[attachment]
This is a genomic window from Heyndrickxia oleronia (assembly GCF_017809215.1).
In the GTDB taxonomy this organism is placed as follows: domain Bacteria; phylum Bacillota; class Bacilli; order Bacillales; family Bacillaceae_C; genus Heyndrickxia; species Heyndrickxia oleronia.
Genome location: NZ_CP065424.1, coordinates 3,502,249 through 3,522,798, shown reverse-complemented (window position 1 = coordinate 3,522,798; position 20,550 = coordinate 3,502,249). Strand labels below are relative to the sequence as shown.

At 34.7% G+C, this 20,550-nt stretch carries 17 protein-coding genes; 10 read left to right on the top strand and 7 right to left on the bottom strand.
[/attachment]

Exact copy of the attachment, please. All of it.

This is a genomic window from Heyndrickxia oleronia (assembly GCF_017809215.1).
In the GTDB taxonomy this organism is placed as follows: domain Bacteria; phylum Bacillota; class Bacilli; order Bacillales; family Bacillaceae_C; genus Heyndrickxia; species Heyndrickxia oleronia.
Genome location: NZ_CP065424.1, coordinates 3,502,249 through 3,522,798, shown reverse-complemented (window position 1 = coordinate 3,522,798; position 20,550 = coordinate 3,502,249). Strand labels below are relative to the sequence as shown.

At 34.7% G+C, this 20,550-nt stretch carries 17 protein-coding genes; 10 read left to right on the top strand and 7 right to left on the bottom strand.